Indigenous methods used in rainfall forecasting, the case study of communities in ward 18 of Fort Rixon, Zimbabwe
- 1Department of Geography and Environmental Studies, Zimbabwe Open University. Box 346, Gwanda, Zimbabwe
Int. Res. J. Environment Sci., Volume 8, Issue (4), Pages 52-60, October,22 (2019)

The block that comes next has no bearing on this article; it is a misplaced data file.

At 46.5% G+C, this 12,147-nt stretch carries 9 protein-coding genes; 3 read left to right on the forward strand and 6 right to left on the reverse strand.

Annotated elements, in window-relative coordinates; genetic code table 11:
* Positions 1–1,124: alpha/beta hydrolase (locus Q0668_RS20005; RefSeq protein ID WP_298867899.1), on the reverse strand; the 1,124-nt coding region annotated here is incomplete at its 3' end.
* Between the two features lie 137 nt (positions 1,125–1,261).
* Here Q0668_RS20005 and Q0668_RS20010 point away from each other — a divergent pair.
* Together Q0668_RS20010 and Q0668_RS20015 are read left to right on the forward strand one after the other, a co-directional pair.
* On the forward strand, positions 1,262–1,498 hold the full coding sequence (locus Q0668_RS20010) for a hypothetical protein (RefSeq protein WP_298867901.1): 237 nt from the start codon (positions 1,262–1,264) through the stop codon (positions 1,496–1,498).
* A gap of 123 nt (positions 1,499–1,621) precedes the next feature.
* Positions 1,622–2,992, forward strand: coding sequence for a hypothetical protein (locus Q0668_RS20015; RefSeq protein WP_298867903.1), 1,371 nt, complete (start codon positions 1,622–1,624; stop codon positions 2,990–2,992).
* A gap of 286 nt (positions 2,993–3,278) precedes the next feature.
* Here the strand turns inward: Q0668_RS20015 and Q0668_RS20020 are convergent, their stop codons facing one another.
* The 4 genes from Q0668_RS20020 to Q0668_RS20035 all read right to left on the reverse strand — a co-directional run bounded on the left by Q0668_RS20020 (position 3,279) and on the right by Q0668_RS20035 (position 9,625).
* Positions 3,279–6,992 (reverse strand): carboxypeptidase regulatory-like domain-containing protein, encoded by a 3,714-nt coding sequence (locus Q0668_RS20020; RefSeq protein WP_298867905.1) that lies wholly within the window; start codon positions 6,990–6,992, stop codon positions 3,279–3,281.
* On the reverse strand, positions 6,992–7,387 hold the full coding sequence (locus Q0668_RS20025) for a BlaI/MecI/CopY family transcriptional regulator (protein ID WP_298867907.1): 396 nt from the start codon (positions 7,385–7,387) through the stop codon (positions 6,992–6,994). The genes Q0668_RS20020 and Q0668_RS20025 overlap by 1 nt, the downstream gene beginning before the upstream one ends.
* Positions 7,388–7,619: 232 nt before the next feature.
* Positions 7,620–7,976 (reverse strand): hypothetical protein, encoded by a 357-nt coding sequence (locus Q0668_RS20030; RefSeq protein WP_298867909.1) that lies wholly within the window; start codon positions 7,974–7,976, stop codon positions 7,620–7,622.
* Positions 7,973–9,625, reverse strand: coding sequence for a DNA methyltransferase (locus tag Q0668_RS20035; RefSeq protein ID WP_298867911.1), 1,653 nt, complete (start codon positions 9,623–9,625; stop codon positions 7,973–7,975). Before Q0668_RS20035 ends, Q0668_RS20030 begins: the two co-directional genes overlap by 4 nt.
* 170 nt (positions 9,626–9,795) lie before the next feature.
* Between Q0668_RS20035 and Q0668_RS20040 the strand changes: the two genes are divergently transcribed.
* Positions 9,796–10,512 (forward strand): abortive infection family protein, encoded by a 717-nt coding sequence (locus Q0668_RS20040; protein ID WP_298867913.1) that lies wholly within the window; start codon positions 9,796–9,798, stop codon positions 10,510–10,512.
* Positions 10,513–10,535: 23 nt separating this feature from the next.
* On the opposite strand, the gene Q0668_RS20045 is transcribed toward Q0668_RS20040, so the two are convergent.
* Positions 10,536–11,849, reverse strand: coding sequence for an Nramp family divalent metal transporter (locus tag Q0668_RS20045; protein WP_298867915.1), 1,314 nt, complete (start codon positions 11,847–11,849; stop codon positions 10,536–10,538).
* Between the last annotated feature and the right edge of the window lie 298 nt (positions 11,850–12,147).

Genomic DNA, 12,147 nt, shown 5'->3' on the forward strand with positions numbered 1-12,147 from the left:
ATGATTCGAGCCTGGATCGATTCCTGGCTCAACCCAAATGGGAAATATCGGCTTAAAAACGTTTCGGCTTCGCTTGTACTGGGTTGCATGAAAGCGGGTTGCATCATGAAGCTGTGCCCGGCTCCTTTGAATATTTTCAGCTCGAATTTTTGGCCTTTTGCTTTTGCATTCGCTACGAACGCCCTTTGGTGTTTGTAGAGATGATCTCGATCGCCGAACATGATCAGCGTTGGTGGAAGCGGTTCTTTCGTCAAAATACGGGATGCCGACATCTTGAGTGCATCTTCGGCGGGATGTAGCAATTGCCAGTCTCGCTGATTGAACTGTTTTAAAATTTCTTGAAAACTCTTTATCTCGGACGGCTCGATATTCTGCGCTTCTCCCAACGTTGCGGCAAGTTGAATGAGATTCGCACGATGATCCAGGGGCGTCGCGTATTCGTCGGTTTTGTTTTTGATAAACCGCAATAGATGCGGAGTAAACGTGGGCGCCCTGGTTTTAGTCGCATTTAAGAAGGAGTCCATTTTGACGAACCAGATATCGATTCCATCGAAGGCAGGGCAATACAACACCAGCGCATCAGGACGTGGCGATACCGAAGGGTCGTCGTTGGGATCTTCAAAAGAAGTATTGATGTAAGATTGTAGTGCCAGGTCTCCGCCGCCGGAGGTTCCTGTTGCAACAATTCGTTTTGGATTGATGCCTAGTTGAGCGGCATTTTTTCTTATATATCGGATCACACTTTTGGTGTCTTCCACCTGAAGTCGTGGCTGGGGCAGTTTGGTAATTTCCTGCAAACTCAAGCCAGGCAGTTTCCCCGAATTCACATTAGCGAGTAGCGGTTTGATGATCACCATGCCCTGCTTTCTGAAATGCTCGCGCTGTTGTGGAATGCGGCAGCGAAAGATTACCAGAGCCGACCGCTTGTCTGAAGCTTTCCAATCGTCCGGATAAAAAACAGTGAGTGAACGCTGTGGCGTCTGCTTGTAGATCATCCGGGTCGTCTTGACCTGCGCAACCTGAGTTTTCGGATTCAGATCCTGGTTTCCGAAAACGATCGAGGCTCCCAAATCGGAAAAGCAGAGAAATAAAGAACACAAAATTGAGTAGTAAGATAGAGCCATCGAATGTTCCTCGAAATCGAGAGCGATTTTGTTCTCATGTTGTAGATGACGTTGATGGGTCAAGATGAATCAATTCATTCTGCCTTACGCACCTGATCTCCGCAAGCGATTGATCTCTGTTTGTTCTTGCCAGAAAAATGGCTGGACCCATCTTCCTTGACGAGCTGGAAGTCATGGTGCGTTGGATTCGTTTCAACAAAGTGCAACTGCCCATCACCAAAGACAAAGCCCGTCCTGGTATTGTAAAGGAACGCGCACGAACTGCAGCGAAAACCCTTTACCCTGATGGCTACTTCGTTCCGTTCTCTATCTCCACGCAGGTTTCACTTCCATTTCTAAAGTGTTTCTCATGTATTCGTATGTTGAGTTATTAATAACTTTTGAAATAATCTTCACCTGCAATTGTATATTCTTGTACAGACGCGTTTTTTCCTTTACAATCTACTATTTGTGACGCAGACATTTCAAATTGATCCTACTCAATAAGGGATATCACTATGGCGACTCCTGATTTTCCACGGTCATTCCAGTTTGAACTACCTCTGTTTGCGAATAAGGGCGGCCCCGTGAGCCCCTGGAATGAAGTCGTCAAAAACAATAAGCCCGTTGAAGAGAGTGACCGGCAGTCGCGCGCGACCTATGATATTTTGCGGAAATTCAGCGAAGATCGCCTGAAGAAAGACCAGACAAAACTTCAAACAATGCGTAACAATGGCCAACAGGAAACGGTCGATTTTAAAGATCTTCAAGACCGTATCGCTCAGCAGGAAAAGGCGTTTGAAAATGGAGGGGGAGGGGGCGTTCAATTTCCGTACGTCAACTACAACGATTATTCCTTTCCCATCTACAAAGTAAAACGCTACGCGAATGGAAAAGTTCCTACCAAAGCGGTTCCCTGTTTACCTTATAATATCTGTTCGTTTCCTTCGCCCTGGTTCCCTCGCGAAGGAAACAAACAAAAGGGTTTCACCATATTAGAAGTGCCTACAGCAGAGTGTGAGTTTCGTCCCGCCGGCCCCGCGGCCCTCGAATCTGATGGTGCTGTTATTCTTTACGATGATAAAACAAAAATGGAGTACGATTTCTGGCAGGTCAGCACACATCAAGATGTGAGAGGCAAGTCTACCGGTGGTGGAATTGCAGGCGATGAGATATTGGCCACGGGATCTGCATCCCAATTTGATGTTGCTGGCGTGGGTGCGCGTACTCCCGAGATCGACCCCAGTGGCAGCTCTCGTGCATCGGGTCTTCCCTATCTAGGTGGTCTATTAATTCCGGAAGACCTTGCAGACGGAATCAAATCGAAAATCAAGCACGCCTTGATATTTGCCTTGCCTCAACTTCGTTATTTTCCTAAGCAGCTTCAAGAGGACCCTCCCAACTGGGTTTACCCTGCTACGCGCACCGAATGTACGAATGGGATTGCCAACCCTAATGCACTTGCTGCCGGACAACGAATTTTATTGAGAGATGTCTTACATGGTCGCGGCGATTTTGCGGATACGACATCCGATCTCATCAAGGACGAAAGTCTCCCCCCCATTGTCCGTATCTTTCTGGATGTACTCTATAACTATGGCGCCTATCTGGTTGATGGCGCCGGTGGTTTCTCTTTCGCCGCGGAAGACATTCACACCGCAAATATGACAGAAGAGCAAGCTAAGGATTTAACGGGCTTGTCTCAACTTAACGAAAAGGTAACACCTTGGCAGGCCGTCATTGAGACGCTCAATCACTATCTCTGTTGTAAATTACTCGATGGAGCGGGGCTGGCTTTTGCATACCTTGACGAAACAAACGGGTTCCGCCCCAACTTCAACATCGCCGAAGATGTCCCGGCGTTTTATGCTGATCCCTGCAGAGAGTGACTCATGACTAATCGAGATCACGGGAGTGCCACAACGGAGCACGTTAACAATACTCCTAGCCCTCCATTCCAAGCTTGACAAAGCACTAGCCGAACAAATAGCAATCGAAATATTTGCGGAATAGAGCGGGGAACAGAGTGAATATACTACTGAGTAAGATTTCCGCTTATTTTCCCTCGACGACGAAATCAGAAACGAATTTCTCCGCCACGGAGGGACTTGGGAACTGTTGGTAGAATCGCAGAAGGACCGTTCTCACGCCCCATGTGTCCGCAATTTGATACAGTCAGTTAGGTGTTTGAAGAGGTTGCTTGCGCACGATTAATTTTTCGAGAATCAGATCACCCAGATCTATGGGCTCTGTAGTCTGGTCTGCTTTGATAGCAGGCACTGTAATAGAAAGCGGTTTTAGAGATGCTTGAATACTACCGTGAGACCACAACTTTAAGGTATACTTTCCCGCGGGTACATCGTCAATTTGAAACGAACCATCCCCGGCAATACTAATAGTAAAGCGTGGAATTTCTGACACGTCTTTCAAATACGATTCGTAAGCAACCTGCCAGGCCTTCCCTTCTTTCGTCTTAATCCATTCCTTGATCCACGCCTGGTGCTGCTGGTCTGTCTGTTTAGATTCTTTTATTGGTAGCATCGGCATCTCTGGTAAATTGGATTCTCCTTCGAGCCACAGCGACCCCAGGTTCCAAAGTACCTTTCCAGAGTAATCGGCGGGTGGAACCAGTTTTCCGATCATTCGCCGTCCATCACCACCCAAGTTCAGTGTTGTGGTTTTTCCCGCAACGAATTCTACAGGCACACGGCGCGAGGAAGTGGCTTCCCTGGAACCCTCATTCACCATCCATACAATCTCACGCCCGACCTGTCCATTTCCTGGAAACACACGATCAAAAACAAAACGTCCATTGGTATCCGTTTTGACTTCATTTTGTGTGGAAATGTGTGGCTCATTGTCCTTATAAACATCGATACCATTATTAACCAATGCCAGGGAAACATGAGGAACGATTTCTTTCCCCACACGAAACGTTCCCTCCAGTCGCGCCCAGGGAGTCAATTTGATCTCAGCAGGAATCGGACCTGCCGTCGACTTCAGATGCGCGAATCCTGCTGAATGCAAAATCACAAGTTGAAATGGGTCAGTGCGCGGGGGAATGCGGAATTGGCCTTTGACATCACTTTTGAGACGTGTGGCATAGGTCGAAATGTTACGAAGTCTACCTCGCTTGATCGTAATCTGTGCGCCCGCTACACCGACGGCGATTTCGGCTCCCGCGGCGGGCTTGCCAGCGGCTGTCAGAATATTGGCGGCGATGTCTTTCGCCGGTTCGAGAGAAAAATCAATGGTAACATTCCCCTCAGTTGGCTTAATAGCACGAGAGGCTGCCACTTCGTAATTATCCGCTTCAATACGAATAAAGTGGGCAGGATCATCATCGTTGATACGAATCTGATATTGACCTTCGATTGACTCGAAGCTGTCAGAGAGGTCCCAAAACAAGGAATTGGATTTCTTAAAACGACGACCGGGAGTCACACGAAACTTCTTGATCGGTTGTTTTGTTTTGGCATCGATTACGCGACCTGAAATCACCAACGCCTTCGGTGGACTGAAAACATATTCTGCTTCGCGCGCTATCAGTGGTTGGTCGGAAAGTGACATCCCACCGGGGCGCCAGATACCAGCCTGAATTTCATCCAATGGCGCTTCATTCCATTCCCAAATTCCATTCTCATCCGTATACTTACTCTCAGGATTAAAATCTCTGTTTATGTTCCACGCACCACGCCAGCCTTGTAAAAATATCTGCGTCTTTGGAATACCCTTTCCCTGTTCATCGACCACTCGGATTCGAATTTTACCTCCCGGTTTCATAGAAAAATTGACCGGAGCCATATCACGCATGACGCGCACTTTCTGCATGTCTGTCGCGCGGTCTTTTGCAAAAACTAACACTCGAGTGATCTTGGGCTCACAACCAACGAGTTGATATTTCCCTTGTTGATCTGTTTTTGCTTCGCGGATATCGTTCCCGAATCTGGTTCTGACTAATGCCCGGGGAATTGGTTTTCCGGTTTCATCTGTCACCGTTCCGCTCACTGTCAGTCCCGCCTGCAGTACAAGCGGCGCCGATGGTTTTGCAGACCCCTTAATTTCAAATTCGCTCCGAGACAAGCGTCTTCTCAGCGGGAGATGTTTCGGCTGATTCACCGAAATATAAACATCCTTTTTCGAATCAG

The aim of the study was to determine the different indigenous methods used to forecast rainfall and then rank the different forecasting methods. The acceptability of the forecasting methods by the different age groups in the community was also assessed. A random sample of 42 households out of a population of 410 households in Ward 18 of Fort Rixon was done and family members were interviewed using an interview guide. Youths and elders were also engaged in focus group discussions. Observation of fruit trees used to predict rainfall amounts was also done. The major indicators for the onset of rains are the direction of the winds, flowering of certain plants, movement of migratory birds, and behavior of insects. The prediction of the amount of rainfall is based on the amount of fruits produced by different fruit trees, the amount of butterflies and their direction of flight, and the amount and intensity of whirlwinds. The majority of the community 70% rely on the traditional methods of forecasting rainfall, 25% rely on both and 5% rely more on the meteorological department forecasts. There was no relationship between age and the method of forecasting used. The majority of Fort Rixon community members rely on traditional methods of forecasting to plan for their agricultural activities.
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